4WD on-road, 4WD lock and low-
Sport does have all the
comforts expected in SUV world.
The top VRX model on test gets
leather upholstery, power/heated
seats and upgraded audio. The
Pajero Sport has thankfully
ditched Mitsubishi’s ghastly
infotainment operating system in
favour of a touch-screen with
Apple CarPlay and Android Auto
The rear seats are mounted
theatre-style, so occupants get a
commanding view out despite the
But there are a couple of fails:
although there’s dual-zone
climate air up front in the VRX,
there are no outlets for the rear-
seat passengers. And while the
boot is massive, there’s no option
for third-row seating offered,
meaning the Sport is the only one
of Mitsubishi’s larger SUVs that’s
restricted to five seats: both
Outlander and Pajero Senior can
offer a third row of chairs. A
limitation of that Triton platform
The VRX also lacks a powered
tail gate, which might sound like
a bit of first-world problem. But
this is a flagship-spec SUV and the
back door is fairly substantial.
If there’s light-commercial
tech underneath are you still
getting modern SUV safety?
Well, it’s a five-star ANCAP crash-
test vehicle. In terms of active
safety, a vehicle like this doesn’t
have the ultimate safety and
stability of a passenger-car-based
SUV when it comes to making an
emergency manoeuvre or
recovering from momentary loss
of control, but the flagship Sport
VRX certainly has its share of
360-degree camera with front/rear
parking sensors, blind-spot
warning, forward collision
mitigation and mis-acceleration
It’s perhaps a little too safety
conscious in some scenarios. The
forward-collision alert insisted on
going off every time I approached
a tall traffic chicane on my
regular morning commute and
the mis-acceleration system shuts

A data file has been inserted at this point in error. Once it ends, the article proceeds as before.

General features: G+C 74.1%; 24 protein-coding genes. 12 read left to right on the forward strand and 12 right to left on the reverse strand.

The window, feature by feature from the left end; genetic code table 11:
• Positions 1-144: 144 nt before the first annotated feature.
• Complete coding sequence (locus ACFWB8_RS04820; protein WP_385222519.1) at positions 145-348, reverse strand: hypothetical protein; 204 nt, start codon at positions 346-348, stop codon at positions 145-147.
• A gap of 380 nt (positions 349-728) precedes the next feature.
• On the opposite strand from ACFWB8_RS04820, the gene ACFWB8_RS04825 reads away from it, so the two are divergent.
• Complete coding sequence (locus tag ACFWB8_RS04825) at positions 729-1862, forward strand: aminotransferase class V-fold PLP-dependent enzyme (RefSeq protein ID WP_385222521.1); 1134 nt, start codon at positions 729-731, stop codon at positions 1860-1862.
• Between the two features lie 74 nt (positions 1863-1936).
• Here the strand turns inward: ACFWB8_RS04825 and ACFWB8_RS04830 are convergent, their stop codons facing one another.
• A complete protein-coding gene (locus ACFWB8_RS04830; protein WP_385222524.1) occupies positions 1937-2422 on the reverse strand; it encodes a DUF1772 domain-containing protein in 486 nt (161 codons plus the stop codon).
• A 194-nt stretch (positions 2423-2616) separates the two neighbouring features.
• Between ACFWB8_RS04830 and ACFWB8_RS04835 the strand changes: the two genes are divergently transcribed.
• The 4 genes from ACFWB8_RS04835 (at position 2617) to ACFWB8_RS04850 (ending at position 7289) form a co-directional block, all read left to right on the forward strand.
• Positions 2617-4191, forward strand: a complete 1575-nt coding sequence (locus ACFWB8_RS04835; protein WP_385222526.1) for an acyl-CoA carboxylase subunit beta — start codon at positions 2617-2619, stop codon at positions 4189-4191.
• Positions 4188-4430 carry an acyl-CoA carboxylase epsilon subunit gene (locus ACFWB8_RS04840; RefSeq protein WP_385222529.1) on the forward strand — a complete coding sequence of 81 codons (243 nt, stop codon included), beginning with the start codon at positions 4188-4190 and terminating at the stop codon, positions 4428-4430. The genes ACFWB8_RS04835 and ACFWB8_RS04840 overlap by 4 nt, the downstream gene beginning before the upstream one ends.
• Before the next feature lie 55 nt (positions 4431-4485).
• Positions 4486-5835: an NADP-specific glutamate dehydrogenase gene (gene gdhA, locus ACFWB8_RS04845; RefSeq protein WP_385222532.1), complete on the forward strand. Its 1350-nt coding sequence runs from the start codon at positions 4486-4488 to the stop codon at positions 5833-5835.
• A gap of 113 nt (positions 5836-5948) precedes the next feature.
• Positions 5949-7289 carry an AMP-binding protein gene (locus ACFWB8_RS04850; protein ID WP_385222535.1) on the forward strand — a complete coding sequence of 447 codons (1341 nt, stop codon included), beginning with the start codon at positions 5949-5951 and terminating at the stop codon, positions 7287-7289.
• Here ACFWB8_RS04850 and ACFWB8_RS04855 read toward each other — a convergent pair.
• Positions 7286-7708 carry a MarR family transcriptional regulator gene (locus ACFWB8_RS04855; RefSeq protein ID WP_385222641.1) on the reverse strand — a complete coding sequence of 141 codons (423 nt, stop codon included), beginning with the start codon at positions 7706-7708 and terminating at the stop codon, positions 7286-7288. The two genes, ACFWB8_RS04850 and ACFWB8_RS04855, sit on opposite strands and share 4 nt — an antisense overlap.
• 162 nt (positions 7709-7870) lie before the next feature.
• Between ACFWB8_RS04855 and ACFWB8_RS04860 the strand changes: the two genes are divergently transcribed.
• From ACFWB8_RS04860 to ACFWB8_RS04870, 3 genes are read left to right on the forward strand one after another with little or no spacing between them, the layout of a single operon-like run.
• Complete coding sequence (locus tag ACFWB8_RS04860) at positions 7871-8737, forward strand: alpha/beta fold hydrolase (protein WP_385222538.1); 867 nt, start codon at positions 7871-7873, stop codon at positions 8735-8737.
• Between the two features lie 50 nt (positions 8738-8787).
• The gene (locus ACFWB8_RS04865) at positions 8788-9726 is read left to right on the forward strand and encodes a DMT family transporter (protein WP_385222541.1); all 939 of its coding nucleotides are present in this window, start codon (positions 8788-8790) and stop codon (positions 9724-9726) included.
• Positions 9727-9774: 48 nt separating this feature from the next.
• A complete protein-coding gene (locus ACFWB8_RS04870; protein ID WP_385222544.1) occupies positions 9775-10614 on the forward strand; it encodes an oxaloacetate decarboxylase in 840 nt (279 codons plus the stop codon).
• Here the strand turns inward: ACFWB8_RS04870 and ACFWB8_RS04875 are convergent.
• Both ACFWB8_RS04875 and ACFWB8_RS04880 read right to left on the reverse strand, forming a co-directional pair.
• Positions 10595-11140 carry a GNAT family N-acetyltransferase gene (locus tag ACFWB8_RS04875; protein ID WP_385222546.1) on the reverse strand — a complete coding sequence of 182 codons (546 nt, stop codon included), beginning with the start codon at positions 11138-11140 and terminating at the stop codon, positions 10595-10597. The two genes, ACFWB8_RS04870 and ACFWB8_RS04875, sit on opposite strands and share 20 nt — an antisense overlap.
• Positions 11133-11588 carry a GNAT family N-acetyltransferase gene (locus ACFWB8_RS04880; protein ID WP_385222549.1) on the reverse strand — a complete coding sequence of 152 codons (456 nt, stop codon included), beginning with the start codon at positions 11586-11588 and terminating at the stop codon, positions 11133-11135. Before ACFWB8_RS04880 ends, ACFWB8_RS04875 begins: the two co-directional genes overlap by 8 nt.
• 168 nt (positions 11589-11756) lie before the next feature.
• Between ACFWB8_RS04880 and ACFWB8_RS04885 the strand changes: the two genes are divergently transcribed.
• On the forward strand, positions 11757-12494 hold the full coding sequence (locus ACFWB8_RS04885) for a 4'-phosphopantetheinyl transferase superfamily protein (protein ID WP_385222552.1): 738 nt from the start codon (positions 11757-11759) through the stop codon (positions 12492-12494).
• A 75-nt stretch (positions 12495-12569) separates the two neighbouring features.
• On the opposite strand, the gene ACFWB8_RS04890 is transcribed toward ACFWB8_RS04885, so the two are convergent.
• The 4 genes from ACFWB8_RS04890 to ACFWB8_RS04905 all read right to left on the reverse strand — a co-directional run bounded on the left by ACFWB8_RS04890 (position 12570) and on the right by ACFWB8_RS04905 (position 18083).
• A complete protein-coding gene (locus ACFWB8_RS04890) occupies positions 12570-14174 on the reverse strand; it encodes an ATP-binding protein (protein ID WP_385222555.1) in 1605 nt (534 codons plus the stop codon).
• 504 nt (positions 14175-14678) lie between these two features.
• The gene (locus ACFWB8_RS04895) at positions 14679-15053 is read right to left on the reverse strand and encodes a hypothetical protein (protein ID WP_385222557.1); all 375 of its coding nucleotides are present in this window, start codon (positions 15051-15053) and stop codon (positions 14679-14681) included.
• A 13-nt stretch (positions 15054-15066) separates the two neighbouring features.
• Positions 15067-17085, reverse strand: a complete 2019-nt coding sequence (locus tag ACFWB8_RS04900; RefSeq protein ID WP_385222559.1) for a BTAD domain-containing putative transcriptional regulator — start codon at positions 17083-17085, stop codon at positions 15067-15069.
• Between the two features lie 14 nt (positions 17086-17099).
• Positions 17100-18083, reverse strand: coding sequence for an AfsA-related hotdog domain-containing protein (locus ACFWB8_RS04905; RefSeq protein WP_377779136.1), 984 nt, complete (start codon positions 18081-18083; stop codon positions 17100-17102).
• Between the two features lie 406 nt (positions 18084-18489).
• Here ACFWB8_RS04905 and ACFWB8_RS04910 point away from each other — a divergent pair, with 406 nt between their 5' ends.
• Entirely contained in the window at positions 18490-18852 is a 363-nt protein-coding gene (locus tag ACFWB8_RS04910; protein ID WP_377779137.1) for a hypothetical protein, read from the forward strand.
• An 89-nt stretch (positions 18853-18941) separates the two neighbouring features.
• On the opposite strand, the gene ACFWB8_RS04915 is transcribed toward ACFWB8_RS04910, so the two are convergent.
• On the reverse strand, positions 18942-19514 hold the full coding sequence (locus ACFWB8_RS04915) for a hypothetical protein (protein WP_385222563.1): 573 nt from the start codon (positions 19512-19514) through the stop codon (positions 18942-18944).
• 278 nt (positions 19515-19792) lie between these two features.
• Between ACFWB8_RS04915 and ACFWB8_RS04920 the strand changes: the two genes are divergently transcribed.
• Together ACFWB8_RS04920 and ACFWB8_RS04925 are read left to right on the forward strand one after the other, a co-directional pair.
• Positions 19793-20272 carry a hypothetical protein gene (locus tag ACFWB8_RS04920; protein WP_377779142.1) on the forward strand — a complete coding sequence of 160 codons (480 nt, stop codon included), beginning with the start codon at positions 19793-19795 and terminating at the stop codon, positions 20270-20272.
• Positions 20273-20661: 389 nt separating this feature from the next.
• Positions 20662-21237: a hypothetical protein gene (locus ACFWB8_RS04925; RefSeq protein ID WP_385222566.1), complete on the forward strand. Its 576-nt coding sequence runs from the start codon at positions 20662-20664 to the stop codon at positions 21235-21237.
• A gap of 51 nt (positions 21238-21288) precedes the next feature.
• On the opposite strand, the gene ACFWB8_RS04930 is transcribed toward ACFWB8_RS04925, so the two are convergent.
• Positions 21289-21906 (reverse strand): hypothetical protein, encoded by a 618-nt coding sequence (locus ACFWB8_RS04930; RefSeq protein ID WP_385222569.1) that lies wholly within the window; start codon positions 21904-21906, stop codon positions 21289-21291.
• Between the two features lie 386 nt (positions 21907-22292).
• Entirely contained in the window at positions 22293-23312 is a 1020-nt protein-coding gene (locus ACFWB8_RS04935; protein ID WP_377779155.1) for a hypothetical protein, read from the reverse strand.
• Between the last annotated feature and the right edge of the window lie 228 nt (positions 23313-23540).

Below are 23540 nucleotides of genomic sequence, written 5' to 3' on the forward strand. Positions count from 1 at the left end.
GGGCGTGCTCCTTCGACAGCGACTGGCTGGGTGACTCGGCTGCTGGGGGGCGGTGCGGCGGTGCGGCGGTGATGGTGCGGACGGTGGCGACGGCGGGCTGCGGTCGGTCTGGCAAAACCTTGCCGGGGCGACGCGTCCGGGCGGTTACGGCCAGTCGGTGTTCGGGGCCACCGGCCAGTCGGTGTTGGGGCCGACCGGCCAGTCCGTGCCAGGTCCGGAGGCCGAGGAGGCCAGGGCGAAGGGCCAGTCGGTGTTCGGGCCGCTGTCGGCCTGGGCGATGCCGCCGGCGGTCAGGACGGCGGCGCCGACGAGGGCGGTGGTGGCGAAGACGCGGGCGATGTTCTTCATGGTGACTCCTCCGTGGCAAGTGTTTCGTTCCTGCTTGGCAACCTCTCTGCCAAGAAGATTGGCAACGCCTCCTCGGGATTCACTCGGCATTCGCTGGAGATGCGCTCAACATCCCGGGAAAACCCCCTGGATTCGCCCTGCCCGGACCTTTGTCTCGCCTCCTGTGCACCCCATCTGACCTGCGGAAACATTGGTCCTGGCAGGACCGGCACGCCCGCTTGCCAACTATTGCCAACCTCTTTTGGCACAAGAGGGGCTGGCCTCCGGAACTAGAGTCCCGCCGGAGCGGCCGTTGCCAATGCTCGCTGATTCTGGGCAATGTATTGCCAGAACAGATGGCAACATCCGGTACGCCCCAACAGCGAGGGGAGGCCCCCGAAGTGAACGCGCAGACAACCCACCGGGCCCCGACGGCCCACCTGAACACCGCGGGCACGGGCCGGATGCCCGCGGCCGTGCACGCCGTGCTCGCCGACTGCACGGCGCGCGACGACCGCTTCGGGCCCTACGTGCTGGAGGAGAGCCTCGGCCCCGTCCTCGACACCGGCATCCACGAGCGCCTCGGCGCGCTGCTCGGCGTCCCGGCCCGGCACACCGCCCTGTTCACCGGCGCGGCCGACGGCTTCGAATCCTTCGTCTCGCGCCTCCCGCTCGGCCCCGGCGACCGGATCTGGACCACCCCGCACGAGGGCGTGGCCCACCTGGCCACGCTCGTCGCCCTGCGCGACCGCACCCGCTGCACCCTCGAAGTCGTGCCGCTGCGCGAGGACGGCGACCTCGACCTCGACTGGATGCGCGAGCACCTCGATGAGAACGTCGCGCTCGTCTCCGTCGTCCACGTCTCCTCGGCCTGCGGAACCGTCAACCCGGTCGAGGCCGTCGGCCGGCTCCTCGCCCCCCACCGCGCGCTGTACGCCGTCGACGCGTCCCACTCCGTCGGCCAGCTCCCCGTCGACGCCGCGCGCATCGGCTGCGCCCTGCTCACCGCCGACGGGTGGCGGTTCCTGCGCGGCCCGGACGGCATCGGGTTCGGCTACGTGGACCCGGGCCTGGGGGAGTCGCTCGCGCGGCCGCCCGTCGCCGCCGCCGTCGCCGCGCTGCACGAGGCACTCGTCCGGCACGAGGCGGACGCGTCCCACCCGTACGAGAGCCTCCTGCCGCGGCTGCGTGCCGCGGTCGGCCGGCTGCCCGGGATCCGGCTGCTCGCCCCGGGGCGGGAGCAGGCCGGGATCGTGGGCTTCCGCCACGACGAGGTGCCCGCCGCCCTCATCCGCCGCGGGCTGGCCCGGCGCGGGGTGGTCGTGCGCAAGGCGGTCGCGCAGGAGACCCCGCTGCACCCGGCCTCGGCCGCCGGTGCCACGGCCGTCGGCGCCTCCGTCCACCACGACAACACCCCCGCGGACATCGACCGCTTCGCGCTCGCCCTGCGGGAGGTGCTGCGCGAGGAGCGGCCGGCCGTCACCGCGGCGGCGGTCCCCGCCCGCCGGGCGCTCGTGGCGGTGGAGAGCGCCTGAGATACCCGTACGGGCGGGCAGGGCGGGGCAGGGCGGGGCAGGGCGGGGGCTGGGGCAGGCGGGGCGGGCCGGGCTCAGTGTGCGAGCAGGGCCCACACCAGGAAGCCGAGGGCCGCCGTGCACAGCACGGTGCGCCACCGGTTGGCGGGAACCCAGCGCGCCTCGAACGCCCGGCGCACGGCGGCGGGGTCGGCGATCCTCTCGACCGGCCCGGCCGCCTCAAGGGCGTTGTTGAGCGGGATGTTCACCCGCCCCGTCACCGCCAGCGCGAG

things down way too eagerly if
you happen to move away briskly
from an intersection after the
vehicle in front. Maybe it’s trying
to tell me something about my
This is a bit delicate so I’ll
speak softly: why does it
look so weird?
Fair comment! The front is a bit
out-there, but that’s just because
Mitsubishi’s so-called ‘‘dynamic
shield’’ design template is quite
adventurous. Also seen on the
smaller Outlander, it embraces a
lot of chrome shooting off at
unusual angles. At least you can’t
say it’s boring.
Ditto for the rear, which has
those odd dripping tail lights and
a tippy-toes stance.
Sharing a platform with the
Triton ute might be partly the
reason why it looks so tall and
narrow, but it’s also a bit of a
fashion with this genre of vehicle.
The styling even seems to
emphasis the odd sense of
proportion with its ultra-high
waistline (the Toyota Fortuner is
quite similar on both counts).
It’s a polarising look, although
it’s not so shocking in the metal.
Bit like a Triton wearing a
There is one weird thing
though. Given that so much effort
went into the idiosyncratic
styling and that this is a vehicle
more likely to tow stuff than most,
it seems a shame that the
fitted to our test vehicle is such an
eyesore. There’s a solid crossbar
hanging out the back of the
vehicle that completely
undermines the avant garde look
of the Sport.